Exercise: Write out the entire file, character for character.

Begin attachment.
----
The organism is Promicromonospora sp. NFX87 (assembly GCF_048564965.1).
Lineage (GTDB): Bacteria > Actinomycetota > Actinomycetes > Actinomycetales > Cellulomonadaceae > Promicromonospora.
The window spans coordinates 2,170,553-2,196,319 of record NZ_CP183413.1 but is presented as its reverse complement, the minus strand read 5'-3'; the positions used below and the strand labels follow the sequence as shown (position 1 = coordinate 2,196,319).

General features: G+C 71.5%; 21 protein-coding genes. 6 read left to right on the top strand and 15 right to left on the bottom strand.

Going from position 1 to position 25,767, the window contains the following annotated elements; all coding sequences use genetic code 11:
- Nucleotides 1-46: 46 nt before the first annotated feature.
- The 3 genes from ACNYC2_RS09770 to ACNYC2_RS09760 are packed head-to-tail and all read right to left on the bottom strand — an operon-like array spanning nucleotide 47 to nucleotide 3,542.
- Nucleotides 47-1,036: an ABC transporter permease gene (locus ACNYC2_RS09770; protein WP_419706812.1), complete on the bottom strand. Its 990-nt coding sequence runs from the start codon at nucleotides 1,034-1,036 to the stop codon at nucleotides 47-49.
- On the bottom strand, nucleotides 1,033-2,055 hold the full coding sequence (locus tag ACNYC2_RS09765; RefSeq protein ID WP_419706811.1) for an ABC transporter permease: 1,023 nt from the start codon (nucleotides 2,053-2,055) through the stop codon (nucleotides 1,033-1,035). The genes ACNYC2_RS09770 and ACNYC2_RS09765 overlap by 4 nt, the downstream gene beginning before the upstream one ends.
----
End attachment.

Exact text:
The organism is Promicromonospora sp. NFX87 (assembly GCF_048564965.1).
Lineage (GTDB): Bacteria > Actinomycetota > Actinomycetes > Actinomycetales > Cellulomonadaceae > Promicromonospora.
The window spans coordinates 2,170,553-2,196,319 of record NZ_CP183413.1 but is presented as its reverse complement, the minus strand read 5'-3'; the positions used below and the strand labels follow the sequence as shown (position 1 = coordinate 2,196,319).

General features: G+C 71.5%; 21 protein-coding genes. 6 read left to right on the top strand and 15 right to left on the bottom strand.

Going from position 1 to position 25,767, the window contains the following annotated elements; all coding sequences use genetic code 11:
- Nucleotides 1-46: 46 nt before the first annotated feature.
- The 3 genes from ACNYC2_RS09770 to ACNYC2_RS09760 are packed head-to-tail and all read right to left on the bottom strand — an operon-like array spanning nucleotide 47 to nucleotide 3,542.
- Nucleotides 47-1,036: an ABC transporter permease gene (locus ACNYC2_RS09770; protein WP_419706812.1), complete on the bottom strand. Its 990-nt coding sequence runs from the start codon at nucleotides 1,034-1,036 to the stop codon at nucleotides 47-49.
- On the bottom strand, nucleotides 1,033-2,055 hold the full coding sequence (locus tag ACNYC2_RS09765; RefSeq protein ID WP_419706811.1) for an ABC transporter permease: 1,023 nt from the start codon (nucleotides 2,053-2,055) through the stop codon (nucleotides 1,033-1,035). The genes ACNYC2_RS09770 and ACNYC2_RS09765 overlap by 4 nt, the downstream gene beginning before the upstream one ends.